We urge you also to evaluate the Bureau's mechanisms for ensuring fairness and accountability in ADX placement decisions. Our research indicates that the Bureau does not provide inmates with detailed justifications for why they are being sent to or kept at ADX, and that it takes insufficient precautions to protect inmates from being consigned, through unnecessary or arbitrary decisions, to the extreme strictures of ADX confinement. The Department should also encourage states to institute comparable reviews of their own policies and procedures regarding the criteria for sending inmates to, and retaining them at, super-maximum security facilities, and the conditions in those facilities.
Address abuses of children in detention
In many juvenile detention facilities across the country, children are detained in overcrowded and unsafe conditions; receive inadequate educational, medical and mental health services; endure physical abuse by staff; and are subject to excessive use of disciplinary measures, including use of isolation and physical restraints. Increasing numbers of youth are also being tried as adults and detained in adult jails, depriving youth of the variety of rehabilitative dispositions that are available in juvenile proceedings. Moreover, as academic studies have shown, adult inmates disproportionately target juveniles held in adult facilities for sexual abuse.
We urge you to instruct the Office of Juvenile Justice and Delinquency Prevention to develop mandatory standards for the administration of juvenile justice that, at a minimum, comply with international standards on the conditions of confinement of children and are applicable to all public and private facilities, including adult detention and correctional centers. We also urge continued investigations by the Department of Justice Civil Rights Division into conditions of confinement for children held in juvenile detention facilities as well as adult jails and prisons.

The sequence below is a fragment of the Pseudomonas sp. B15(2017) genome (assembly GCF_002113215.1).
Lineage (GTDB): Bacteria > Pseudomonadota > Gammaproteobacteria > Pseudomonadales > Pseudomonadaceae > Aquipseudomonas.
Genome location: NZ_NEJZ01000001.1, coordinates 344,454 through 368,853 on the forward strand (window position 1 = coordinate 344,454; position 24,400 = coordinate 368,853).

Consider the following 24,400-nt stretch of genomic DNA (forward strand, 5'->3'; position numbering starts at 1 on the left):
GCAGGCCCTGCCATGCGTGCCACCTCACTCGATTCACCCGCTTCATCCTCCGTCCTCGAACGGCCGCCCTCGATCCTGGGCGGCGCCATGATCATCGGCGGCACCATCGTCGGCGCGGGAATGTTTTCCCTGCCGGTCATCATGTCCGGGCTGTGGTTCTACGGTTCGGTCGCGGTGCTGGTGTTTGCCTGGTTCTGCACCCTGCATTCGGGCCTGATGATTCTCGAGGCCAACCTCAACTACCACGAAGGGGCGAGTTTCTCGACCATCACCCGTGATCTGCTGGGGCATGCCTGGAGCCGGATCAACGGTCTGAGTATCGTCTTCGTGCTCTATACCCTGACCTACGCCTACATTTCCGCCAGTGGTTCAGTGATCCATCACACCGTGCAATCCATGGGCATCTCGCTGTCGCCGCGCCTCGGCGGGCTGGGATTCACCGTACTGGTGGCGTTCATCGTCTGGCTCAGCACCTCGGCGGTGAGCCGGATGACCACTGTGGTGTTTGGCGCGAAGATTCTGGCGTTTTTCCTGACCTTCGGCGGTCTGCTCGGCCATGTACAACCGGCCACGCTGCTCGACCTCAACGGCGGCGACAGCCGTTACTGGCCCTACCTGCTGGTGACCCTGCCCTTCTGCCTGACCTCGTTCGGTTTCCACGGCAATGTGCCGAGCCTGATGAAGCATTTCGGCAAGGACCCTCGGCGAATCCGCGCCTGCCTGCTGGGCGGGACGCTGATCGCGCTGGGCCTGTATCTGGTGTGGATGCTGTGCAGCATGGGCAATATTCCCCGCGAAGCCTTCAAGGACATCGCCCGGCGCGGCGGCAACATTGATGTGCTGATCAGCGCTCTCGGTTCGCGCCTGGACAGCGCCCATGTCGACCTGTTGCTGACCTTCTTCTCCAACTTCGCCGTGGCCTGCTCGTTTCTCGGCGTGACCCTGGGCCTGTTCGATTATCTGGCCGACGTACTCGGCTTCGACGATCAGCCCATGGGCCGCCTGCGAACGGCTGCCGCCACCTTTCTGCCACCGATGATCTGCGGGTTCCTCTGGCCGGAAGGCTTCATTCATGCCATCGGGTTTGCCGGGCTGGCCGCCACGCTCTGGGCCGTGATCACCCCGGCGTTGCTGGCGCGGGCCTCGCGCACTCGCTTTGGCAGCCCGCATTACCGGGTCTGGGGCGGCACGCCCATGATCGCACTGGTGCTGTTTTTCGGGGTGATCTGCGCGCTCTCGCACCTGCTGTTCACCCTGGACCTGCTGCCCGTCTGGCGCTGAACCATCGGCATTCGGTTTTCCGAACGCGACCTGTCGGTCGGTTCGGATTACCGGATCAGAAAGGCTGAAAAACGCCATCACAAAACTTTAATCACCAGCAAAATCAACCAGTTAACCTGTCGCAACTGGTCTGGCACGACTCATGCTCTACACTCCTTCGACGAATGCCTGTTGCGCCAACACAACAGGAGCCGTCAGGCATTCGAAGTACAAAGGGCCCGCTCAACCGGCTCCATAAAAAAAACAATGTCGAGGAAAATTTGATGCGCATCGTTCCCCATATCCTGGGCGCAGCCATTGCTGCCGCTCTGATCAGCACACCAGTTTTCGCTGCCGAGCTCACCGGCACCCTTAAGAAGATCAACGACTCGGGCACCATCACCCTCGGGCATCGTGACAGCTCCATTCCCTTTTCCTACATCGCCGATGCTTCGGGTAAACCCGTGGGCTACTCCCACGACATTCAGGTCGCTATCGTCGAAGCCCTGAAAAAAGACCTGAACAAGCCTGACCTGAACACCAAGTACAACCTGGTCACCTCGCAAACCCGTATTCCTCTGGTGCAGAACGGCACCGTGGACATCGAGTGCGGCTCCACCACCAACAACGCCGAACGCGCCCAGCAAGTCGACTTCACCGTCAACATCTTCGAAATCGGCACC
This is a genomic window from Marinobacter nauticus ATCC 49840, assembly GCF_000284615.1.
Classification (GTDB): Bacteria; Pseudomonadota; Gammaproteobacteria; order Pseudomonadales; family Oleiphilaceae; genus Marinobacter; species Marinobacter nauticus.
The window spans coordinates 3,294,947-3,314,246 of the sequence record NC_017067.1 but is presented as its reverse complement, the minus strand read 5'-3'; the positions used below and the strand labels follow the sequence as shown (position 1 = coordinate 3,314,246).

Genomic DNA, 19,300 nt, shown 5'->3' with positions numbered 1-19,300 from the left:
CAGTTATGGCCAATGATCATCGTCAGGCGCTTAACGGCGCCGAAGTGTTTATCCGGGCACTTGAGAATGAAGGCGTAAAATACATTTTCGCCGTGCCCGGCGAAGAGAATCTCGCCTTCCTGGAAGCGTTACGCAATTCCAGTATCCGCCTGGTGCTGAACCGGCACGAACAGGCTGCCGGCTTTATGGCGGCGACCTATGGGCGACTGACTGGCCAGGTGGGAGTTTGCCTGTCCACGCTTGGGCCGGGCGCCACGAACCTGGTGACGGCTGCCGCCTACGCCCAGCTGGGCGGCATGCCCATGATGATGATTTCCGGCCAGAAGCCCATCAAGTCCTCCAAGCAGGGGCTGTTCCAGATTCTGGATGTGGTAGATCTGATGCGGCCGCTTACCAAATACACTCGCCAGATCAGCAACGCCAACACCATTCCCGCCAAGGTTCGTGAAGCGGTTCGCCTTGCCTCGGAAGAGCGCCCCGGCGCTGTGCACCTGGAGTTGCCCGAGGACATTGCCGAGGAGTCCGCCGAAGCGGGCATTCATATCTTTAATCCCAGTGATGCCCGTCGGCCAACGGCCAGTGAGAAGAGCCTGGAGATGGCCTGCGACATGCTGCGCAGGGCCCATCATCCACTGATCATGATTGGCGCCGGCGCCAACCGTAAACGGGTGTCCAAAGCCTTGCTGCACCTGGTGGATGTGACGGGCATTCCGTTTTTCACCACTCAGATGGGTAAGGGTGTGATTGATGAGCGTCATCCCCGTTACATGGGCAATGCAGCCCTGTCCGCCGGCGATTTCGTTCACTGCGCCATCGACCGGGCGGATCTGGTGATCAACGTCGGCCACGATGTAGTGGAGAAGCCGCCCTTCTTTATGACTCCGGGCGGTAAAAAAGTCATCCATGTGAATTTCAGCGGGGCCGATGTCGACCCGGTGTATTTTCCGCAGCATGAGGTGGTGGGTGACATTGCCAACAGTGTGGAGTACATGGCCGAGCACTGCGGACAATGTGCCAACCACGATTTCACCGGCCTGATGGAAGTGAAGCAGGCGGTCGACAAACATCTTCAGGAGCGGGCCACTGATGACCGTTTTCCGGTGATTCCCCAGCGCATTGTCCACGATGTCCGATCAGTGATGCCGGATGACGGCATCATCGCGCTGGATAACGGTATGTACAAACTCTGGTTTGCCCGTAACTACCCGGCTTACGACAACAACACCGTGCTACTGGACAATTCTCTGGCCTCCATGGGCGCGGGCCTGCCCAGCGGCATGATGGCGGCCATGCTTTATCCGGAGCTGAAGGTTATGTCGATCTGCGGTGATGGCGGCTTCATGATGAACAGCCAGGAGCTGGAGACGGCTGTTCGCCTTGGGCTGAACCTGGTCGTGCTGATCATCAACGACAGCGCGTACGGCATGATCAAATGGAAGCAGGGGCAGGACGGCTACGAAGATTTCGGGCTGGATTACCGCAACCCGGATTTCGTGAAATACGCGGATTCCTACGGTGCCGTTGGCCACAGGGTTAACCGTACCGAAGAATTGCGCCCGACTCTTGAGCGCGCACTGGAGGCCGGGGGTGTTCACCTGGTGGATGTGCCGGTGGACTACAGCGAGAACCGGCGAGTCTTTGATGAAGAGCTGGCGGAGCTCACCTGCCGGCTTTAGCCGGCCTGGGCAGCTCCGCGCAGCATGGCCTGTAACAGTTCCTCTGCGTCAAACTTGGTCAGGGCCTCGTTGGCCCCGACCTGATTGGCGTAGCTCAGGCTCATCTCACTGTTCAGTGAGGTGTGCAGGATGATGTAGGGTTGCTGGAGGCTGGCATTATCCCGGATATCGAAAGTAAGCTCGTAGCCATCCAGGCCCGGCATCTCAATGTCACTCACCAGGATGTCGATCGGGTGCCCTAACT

End overly harsh sentences for nonviolent drug offenders
We urge you to commit the Department to endorse the sensible, just, and parsimonious use of prison as a sanction of last resort, and to lend your authority to efforts to reduce the overincarceration of Americans that has given the U.S. the highest rate of incarceration in the world after post-genocide Rwanda. Almost seven hundred thousand Americans are currently held in state or federal prison for nonviolent crimes, three hundred thousand on drug charges. Indeed, 60 percent of federal inmates were sentenced for nonviolent drug offenses, and high proportions are merely low-level offenders, not major traffickers or "king pins." The public's interest in securing accountability, promoting public safety and curbing the drug trade can be served without the imposition of unnecessarily harsh prison sentences for drug offenders, and without mandatory minimum criminal sentencing laws that tie judges' hands in sentencing. You should press for the elimination of harsh mandatory minimum sentences for nonviolent drug offenders in federal law and limit federal prosecutions to major traffickers. We also urge you to encourage states - including with funding and technical assistance - to give greater emphasis to substance abuse treatment and alternatives to incarceration for nonviolent drug offenders.
Address the discriminatory impact of the national war on drugs
The nation's war on drugs, however laudable its objectives, has been pursued with methods that have disproportionately and unfairly targeted black Americans. Blacks are arrested, prosecuted and incarcerated on drug charges at rates that greatly exceed their rate of drug offending. In some states, blacks constitute between 80 and 90 percent of all drug offenders sent to prison. In at least fifteen states, black men are admitted to prison on drug charges at rates that are from 20 to 57 times greater than those of white men. Some 45 percent of federal inmates sentenced on drug charges are black. Federal mandatory minimum sentencing laws that establish a 100-to-1 crack-cocaine-to-powder-cocaine quantity ratio for sentencing purposes are a primary cause of the longer sentences black federal drug defendants receive compared to white defendants. We urge you to direct the Department of Justice to ensure that principles of justice and equal protection of the law are the bedrock of state and federal anti-drug efforts. You should subject federal and state anti-drug laws and practices to careful scrutiny and urge change in those that cause significant, unwarranted racial disparities. At a minimum, we urge you to support elimination of the 100-1 crack-cocaine ratio in federal law, as the United States Sentencing Commission has recommended.